Who is collaborating?
GAT has been building sophisticated audits for the Google environment for some time. One feature we are particularly interested in is collaboration. We distinguish between connections and collaboration. If I share a document with 5 people, I’ve connected to 5 people, but if only 2 people read or edit that document, then only 3 people have been involved in the collaboration.
Likewise for email, if I email you and cc 10 others, I am not collaborating with 11 people. However, if 3 people respond to my email with suggestions of their own, then it is fair to say there are now 4 people involved in this collaborative event. Communication can be ‘one-way’ but Collaboration must be ‘bi-directional’.
We decided that a good way to understand collaboration domain wide would be to graph it and that is what we do in Collaboration Graphs in the Business Intelligence module.
In GAT select Business Intelligence, then Internal/External Collaboration. From here you can view the collaboration for everyone on your domain or you can select a group to focus on. By default and if GAT has been running for at least that period you can look at the last 6 weeks of collaboration but you can shorten or extend this period (if you have the data) if you want. Once the graph is drawn you can change the view in many ways. How to do that is what we will cover in this post. We are going to look at the buttons on the top bar and show you what they can do.
When we draw the graph first we lay the nodes down as we find them. This is fine if you have a small number of nodes, but if you have a large number the whole diagram can look very entangled. To sort out the ‘balls of twine’, we let you ‘cluster’ the nodes around their main connections, do this until you see very strong clusters form, then select ‘Stop Layout’, select ‘Spread’ and wait until there is an even and reasonable stable spread of nodes. Select ‘Stop Layout’ again and you should see all the main groupings of collaboration sorted out.
This button controls whether the nodes are moving into new positions. 30 seconds sorts most things out, but only you can judge.
Sometimes you zoom in to see the detail and find it hard to get your bearings, rescale just brings you back to the starting point before zoom or pan.
Colour by Intensity/Colour by Filters
The Collaboration Graph measures the intensity of collaboration by size and colour. Users are represented by the nodes and their collaboration is represented by edges (lines between the users). Some nodes are bigger than others, this represents the volume of collaboration that this user participates in, the wider edges represent more collaboration between two specific users.
Colour is also used. Some people are poorly connected (poor at collaborating with many people – low degree) and represented in blue. Others are well connected, collaborating with many people at once, we say these people have a high degree and are represented by more red. This type of colouring is called ‘Colour by Intensity’. Look for large red or yellow/orange circle – these are the key collaborators in every way.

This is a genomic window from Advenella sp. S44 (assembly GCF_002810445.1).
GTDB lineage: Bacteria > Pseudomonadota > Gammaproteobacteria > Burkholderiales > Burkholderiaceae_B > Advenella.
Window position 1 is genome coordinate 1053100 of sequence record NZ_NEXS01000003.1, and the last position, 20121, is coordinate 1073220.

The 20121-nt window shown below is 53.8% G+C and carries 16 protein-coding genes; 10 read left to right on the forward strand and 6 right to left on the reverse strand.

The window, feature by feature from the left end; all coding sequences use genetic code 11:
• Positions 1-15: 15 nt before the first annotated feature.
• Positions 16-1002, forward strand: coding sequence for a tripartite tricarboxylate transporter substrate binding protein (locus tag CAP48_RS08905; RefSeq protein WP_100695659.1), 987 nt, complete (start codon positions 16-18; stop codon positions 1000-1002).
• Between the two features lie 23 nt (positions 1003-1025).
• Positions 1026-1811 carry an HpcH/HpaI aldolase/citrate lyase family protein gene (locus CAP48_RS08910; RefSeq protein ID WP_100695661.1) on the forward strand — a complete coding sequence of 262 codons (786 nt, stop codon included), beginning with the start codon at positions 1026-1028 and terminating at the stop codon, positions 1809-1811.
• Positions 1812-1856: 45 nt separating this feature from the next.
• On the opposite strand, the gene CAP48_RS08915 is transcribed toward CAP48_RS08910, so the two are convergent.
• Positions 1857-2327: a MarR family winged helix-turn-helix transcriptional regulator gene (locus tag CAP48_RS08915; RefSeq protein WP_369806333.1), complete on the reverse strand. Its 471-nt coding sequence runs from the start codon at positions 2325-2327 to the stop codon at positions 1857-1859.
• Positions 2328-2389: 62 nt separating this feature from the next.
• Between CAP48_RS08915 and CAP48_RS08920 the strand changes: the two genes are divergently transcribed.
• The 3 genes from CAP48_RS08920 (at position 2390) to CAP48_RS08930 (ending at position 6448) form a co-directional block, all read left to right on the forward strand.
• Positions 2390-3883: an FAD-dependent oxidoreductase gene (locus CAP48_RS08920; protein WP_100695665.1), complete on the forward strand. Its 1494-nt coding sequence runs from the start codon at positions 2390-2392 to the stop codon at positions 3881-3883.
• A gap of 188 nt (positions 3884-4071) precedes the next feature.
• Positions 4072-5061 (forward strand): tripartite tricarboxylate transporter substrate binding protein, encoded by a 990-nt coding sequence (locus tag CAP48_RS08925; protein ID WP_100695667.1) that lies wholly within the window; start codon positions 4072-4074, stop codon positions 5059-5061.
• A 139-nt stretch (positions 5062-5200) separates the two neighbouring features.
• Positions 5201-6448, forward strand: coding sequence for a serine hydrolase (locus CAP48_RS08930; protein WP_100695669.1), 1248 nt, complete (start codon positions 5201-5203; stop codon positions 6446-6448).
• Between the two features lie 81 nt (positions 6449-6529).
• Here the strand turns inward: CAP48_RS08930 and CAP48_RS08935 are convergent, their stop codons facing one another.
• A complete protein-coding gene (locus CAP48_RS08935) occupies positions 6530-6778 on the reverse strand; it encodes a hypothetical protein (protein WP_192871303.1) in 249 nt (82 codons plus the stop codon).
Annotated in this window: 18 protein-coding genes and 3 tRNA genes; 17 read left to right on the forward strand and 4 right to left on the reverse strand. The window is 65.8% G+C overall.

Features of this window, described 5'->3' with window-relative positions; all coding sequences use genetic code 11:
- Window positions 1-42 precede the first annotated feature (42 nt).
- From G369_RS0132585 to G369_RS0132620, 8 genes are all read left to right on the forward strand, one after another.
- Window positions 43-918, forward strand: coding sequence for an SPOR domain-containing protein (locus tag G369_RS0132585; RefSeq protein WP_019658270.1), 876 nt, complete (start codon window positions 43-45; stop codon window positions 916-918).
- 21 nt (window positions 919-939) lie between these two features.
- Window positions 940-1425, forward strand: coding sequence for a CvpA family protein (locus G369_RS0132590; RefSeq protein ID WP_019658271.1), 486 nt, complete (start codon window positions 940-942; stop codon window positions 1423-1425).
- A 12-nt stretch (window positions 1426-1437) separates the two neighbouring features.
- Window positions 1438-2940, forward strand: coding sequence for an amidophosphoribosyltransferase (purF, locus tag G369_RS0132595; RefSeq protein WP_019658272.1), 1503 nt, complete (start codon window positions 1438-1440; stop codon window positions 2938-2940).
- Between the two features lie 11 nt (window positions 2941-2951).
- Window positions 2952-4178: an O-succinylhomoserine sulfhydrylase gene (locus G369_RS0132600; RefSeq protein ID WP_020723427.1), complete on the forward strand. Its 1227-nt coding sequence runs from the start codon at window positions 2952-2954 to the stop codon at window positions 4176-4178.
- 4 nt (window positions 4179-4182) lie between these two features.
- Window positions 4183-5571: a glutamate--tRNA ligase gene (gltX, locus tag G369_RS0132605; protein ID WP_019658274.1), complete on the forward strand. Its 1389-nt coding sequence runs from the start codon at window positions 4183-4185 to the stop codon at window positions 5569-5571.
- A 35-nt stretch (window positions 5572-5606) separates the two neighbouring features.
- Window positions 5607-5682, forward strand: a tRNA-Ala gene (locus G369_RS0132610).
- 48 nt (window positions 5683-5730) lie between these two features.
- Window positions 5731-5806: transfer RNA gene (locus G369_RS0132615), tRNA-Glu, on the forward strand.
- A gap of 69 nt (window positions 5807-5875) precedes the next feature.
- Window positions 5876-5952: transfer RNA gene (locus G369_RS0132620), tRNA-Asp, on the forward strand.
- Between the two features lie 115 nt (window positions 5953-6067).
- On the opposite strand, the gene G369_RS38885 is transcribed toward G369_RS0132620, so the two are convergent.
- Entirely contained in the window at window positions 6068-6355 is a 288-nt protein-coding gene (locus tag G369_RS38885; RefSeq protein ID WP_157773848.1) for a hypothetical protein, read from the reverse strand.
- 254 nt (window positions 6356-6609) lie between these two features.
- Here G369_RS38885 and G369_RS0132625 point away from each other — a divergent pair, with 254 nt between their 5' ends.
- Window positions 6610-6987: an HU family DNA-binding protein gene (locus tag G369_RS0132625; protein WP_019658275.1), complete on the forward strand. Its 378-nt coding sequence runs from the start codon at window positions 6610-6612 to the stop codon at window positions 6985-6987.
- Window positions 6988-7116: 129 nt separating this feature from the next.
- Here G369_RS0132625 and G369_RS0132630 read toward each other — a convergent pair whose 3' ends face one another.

In many cases though, where we are looking at an individual or a group, we say we are ‘filtering’ that user or group into focus, so we then want to ‘Colour by Filters’ to make these nodes stand out and be easily spotted. The default ‘filter’ is internal vs. external, so when you turn on ‘Colour by Filters’ for the main domain, blue NOW represents the internal users and red NOW represents the external users. Picking a single user or group will highlight them in green.
This controls the names that ‘pop up’ when you point at a node. There are four values
Pointer means just the name at the tip of the pointer appears
Neighbours is the same as pointer but it also shows the names of all the nodes connected to the one you are pointing at
Domain puts labels on all the nodes in your domain that are in the present graph
All shows all the labels for all nodes, useful if the graph is sparse.
We currently track collaboration across three areas, email, document sharing and calendar appointments. The default view for the graph is to show the combined collaboration from all three areas, however, the auditor can select to look at the collaboration in any one category by selecting the appropriate filter choice from this drop-down menu.
Does pretty much what it says. When you have a graph of interest we will turn it into a PDF for you to add to a report.
At the graph level, you have a choice of Graph or Pairs
The graph is made up of many different pairs and combinations of relationships, sometimes you just need to see that on a numerical table. Pairs gives you that view and lets you filter and save as a spreadsheet.
Collaboration Graphing has many more features, these are covered by other posts in this site.